U.S. Support for Digital Transformation in Latin America and the Caribbean

KEY POINTS

  • As countries, companies, and citizens across Latin America and the Caribbean turn to digital communications to plan and build their networks of the future, including 5G, the United States is working closely with partners throughout Latin America and the Caribbean to promote digital-driven growth and realize the region’s tremendous potential, while promoting security, privacy, and inclusion.
  • Under the Growth in the Americas/America Crece initiative, United States technical expertise and targeted funding drive digital transformation in the Western Hemisphere, including through $10 million announced in January 2020 under the Digital Connectivity and Cybersecurity Partnership (DCCP). America Crece is a U.S. initiative that catalyzes private sector investment in energy and other infrastructure, including telecommunications, in Latin America and the Caribbean.
  • The DCCP is a whole of U.S. government effort to promote expanded connectivity and promote an open, interoperable, reliable, and secure internet.

DRIVING DIGITAL INCLUSION

  • USAID recently released its first-ever Digital Strategy, charting an Agency-wide vision for development and humanitarian assistance in the world’s rapidly evolving digital landscape. The Strategy sets a path to equip staff, empower partners, and shape effective programming that supports partners to become self-reliant to lead their own development journeys. In the Western Hemisphere, USAID is leveraging digital tools to advance digital connectivity, promote digital skills training, and increasing access to digital financial services.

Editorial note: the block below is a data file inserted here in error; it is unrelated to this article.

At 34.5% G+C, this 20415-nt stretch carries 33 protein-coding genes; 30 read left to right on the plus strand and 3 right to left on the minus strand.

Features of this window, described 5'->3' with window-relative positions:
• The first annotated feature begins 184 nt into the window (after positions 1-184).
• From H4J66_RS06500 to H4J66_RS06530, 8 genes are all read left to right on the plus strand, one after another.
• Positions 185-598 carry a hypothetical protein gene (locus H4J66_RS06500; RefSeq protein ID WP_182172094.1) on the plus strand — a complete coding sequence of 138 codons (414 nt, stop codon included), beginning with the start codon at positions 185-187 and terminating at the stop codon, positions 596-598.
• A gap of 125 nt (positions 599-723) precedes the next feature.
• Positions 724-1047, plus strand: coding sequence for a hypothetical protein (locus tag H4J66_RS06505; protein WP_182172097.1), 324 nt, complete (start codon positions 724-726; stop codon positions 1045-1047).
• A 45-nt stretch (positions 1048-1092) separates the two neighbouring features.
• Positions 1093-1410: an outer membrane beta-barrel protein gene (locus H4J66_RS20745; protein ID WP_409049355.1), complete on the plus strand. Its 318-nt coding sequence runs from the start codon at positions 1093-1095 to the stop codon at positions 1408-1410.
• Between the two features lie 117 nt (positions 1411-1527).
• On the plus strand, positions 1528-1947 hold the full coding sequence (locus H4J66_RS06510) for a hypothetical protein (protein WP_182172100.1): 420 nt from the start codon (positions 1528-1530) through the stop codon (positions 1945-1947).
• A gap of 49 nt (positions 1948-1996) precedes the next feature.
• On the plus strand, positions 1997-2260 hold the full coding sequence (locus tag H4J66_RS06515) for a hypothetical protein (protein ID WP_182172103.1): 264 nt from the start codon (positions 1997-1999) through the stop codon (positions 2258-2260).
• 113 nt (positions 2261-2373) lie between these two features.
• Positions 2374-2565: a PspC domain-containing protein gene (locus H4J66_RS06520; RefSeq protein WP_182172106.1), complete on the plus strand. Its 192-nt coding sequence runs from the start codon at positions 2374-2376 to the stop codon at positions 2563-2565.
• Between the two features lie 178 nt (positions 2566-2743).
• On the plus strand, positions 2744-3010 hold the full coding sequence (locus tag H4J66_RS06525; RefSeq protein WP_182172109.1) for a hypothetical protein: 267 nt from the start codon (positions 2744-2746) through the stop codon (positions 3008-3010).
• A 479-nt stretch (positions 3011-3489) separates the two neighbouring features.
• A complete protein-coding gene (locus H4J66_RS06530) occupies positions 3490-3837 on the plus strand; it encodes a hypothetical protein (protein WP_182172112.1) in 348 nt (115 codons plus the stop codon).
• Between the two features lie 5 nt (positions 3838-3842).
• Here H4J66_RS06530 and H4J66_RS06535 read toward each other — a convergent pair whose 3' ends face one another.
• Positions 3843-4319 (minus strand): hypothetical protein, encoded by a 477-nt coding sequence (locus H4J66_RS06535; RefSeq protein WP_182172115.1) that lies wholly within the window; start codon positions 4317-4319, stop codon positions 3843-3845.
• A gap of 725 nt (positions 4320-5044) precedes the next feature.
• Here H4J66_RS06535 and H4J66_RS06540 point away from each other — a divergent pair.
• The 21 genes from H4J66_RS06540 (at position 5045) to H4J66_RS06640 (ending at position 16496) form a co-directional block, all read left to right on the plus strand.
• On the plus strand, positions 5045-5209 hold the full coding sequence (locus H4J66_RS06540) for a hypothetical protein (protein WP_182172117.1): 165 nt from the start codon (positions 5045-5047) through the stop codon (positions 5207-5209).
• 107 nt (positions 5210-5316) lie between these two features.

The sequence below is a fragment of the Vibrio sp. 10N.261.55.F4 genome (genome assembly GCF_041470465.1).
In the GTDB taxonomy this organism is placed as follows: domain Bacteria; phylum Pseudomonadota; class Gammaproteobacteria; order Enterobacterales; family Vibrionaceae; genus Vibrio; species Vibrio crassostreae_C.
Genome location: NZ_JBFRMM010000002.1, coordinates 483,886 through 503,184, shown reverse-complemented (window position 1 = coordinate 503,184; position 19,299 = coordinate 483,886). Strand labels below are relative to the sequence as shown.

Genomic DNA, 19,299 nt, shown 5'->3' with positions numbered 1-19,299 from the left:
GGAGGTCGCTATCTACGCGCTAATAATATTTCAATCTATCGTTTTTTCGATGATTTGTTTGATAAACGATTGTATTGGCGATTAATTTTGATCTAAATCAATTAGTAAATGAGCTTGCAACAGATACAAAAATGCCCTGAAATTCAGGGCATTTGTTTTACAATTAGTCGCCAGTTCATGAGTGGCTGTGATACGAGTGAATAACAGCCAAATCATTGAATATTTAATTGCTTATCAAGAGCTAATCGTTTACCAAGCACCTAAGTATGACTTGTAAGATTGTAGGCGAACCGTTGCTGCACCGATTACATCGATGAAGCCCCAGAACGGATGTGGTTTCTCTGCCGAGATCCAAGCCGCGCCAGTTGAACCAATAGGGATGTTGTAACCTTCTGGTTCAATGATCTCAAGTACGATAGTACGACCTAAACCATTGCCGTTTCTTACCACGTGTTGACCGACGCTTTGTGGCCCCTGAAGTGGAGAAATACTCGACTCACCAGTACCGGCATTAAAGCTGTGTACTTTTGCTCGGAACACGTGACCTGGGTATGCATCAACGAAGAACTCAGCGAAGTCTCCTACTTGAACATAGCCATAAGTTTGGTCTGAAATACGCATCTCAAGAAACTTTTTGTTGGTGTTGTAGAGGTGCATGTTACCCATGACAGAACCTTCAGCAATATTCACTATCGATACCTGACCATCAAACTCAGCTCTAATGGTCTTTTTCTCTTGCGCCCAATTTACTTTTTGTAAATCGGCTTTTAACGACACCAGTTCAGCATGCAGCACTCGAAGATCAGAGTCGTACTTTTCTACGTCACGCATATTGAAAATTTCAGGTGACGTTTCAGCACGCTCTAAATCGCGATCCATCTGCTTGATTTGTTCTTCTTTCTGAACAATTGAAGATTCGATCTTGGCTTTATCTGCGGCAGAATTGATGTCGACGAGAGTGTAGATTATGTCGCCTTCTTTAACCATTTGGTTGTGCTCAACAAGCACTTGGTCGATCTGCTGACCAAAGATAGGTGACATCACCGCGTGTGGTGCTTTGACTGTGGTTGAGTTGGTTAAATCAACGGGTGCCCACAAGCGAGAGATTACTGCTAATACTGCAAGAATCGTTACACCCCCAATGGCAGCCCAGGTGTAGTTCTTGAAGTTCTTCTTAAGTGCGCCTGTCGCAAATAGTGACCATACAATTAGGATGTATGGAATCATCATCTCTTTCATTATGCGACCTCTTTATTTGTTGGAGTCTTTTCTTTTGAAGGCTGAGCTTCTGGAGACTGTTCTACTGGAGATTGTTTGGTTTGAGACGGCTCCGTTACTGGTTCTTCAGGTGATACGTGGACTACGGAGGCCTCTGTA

• The International Development Finance Corporation is financing a major telecommunications project in Ecuador and Peru that will deploy at least 500 telecom towers and expand access to 4G mobile broadband, making high-speed Internet more widely available and reliable, and adding coverage in rural areas.
  • In October, the United States and Brazil strengthened cooperation on promoting development in the information and communications technology sector with a special focus on 5G technologies. The U.S. Export-Import Bank (EXIM) and the Brazilian Ministry of Economy signed a memorandum of understanding to deploy up to $1 billion in financing to support U.S. exports to Brazil in the 5G space and other sectors.